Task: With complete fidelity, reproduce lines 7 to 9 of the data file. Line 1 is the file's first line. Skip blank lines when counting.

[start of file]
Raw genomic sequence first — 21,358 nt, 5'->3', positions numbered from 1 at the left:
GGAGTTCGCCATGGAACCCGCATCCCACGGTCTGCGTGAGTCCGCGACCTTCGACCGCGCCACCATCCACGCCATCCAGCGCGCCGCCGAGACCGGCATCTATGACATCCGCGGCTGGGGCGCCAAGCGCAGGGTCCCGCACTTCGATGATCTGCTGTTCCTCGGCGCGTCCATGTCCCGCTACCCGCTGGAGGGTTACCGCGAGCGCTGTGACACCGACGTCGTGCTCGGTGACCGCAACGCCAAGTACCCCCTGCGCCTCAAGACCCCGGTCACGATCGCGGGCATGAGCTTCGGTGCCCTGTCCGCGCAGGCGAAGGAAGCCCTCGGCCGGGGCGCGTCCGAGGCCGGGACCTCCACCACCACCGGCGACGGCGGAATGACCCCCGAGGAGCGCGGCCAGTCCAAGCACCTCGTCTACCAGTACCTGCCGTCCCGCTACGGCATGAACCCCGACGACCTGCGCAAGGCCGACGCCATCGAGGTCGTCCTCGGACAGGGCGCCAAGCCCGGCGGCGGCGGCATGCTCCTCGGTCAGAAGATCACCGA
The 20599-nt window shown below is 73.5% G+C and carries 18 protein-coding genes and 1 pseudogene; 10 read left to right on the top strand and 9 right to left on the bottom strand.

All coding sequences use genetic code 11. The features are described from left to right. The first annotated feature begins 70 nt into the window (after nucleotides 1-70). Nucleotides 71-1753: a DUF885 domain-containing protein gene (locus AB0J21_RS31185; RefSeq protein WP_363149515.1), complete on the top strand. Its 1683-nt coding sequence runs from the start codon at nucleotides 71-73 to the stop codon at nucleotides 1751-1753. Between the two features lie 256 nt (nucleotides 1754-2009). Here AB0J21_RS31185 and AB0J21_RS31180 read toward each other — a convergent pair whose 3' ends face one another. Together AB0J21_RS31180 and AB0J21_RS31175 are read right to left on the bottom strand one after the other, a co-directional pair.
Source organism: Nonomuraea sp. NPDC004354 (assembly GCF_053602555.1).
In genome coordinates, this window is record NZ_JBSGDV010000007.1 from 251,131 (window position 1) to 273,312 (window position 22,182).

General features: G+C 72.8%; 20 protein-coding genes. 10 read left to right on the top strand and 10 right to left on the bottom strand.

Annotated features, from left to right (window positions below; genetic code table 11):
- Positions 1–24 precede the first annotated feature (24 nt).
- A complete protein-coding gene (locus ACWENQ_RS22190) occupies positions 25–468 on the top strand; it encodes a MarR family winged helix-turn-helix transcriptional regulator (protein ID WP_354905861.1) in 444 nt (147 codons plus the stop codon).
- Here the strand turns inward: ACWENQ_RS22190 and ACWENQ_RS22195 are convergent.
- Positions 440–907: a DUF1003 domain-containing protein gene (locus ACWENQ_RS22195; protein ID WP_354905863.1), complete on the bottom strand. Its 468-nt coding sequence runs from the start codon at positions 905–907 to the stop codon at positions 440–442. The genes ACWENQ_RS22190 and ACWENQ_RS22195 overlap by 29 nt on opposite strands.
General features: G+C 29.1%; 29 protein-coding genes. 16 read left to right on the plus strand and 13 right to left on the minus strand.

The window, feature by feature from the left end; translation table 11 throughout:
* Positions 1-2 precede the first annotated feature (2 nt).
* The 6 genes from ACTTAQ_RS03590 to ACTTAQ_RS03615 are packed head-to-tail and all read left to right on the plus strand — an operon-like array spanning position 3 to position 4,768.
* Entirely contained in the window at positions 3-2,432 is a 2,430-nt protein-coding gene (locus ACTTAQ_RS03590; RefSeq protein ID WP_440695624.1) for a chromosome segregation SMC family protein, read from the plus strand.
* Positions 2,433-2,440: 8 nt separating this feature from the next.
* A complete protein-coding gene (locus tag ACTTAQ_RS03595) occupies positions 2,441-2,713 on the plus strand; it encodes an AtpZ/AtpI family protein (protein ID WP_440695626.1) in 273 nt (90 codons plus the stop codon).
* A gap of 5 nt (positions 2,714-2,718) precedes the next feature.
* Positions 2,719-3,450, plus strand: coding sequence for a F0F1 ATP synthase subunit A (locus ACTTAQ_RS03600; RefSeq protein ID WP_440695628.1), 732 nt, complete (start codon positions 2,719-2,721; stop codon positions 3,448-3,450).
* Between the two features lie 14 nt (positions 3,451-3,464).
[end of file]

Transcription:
General features: G+C 72.8%; 20 protein-coding genes. 10 read left to right on the top strand and 10 right to left on the bottom strand.

Annotated features, from left to right (window positions below; genetic code table 11):
- Positions 1–24 precede the first annotated feature (24 nt).